# RFC Errata

#### RFC 2412, "The OAKLEY Key Determination Protocol", November 1998

Source of RFC: ipsec (sec)
Errata ID: 3960

**Status: Held for Document Update
Type: Editorial
Publication Format(s) : TEXT**

Reported By: Daniel Kahn Gillmor

Date Reported: 2014-04-11

Held for Document Update by: Stephen Farrell

Date Held: 2014-05-08

Section 2.8 & Appx E says:

Section 2.8: [...] In order to maximize this, one can choose "strong" or Sophie Germaine primes, P = 2Q + 1, where P and Q are prime. However, if P = kQ + 1, where k is small, then the strength of the group is still considerable. These groups are known as Schnorr subgroups, and they can be found with much less computational effort than Sophie-Germaine primes. [...] [...] For Sophie Germain primes, if the generator is a square, then there are only two elements in the subgroup: 1 and g^(-1) (same as g^(p-1)) which we have already recommended avoiding. Appendix E: [...] The primes are chosen to be Sophie Germain primes (i.e., (P-1)/2 is also prime), to have the maximum strength against the square-root attack on the discrete logarithm problem.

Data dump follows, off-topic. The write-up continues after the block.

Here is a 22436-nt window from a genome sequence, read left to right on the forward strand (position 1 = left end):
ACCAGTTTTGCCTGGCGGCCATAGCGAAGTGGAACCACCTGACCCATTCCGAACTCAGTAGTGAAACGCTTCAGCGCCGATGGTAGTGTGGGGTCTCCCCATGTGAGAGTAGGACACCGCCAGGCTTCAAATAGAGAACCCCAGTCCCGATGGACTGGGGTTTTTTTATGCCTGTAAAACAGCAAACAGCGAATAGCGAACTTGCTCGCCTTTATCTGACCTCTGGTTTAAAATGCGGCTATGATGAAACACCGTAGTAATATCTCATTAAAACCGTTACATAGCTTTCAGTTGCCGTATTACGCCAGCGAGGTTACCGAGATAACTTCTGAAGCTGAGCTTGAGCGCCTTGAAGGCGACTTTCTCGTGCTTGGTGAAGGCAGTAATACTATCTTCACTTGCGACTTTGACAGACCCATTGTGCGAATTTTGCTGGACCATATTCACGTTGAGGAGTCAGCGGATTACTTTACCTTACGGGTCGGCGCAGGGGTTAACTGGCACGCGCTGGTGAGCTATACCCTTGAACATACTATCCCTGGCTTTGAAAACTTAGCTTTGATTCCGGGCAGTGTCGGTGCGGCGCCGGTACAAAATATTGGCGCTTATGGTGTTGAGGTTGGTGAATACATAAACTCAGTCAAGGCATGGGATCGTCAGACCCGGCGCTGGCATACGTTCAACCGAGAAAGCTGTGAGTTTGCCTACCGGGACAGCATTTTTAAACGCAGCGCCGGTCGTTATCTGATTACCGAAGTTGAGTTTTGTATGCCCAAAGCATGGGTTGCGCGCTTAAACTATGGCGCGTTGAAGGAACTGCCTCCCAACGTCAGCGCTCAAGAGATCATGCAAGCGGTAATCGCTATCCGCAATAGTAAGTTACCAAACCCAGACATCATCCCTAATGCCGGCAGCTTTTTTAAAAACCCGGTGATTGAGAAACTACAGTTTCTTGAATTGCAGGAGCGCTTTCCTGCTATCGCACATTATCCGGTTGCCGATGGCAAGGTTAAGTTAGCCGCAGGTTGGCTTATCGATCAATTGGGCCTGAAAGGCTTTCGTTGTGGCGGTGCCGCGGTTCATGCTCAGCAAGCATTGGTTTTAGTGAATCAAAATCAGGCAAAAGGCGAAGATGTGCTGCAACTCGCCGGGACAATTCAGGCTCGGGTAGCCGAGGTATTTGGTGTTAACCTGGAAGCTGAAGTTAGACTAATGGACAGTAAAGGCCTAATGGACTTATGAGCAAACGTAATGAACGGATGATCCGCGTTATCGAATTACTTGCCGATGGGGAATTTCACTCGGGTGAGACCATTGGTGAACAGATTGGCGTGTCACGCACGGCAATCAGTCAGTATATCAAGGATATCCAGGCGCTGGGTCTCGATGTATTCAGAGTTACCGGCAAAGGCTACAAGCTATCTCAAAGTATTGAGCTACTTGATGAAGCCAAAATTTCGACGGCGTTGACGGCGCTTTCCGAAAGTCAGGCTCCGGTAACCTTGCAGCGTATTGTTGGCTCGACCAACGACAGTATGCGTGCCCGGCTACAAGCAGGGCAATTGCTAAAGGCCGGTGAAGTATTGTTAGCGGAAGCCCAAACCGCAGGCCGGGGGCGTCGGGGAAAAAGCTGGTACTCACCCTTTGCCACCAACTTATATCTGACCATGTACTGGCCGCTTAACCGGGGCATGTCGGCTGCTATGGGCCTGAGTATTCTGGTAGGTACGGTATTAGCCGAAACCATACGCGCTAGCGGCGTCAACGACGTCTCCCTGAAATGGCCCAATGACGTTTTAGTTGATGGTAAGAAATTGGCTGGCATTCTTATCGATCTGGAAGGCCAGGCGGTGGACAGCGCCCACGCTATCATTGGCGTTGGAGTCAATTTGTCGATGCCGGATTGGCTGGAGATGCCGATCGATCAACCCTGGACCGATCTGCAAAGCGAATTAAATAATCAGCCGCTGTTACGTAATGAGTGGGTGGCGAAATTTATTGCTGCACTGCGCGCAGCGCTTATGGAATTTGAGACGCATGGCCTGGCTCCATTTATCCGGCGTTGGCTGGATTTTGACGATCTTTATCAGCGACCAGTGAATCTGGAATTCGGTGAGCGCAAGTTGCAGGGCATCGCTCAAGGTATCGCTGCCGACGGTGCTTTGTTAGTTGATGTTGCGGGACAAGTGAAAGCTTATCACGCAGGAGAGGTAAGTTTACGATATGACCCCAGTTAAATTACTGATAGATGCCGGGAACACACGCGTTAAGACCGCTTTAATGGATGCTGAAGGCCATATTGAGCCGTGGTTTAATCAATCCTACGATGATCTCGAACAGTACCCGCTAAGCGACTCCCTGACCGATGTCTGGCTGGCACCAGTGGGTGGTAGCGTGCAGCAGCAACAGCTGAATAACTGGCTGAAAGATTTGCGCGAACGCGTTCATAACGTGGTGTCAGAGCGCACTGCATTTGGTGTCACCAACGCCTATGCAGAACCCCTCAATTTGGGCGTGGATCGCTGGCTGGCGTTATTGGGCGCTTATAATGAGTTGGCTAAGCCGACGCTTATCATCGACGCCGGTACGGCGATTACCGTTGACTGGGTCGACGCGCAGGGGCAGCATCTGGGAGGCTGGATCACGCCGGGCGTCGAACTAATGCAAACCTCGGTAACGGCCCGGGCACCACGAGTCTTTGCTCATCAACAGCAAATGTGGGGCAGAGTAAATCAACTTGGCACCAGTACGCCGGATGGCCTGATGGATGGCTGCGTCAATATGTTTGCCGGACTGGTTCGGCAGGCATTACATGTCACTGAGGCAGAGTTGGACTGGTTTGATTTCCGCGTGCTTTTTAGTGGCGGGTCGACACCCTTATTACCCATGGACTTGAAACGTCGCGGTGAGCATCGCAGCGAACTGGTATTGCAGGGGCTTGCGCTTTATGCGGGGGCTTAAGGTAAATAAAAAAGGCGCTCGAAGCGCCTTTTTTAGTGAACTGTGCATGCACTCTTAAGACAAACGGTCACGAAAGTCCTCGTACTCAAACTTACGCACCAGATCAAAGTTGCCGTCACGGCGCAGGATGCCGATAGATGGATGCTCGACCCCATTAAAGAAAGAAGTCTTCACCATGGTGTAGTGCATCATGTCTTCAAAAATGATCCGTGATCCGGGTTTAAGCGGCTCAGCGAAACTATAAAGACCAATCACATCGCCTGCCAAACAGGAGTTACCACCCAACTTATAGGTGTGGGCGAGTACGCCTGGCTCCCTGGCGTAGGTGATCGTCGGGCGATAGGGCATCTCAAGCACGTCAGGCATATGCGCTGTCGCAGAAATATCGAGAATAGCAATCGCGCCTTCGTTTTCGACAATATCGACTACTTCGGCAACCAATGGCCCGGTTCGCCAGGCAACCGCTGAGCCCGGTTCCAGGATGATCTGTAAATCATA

It should say:

Section 2.8: [...] In order to maximize this, one can choose safe primes, P = 2Q + 1, where P and Q are prime. However, if P = kQ + 1, where k is small, then the strength of the group is still considerable. These groups are known as Schnorr subgroups, and they can be found with much less computational effort than safe primes. [...] [...] For safe primes, if the generator is a square, then there are only two elements in the subgroup: 1 and g^(-1) (same as g^(p-1)) which we have already recommended avoiding. Appendix E: [...] The primes are chosen to be safe primes (i.e., (P-1)/2 is also prime), to have the maximum strength against the square-root attack on the discrete logarithm problem.

Notes:

This is a terminology clarification.

For primes P and Q related such that P = 2Q + 1, P is a "safe prime" and Q is a "Sophie Germain prime" The draft gets this definition backward. The draft also suggests that "strong" primes are equivalent to Sophie Germain primes, which is not necessarily the case.

Section 2.8 also misspells "Germain" with an extra e at the end twice.

see for example: http://www.ams.org/journals/mcom/1996-65-213/S0025-5718-96-00670-9/S0025-5718-96-00670-9.pdf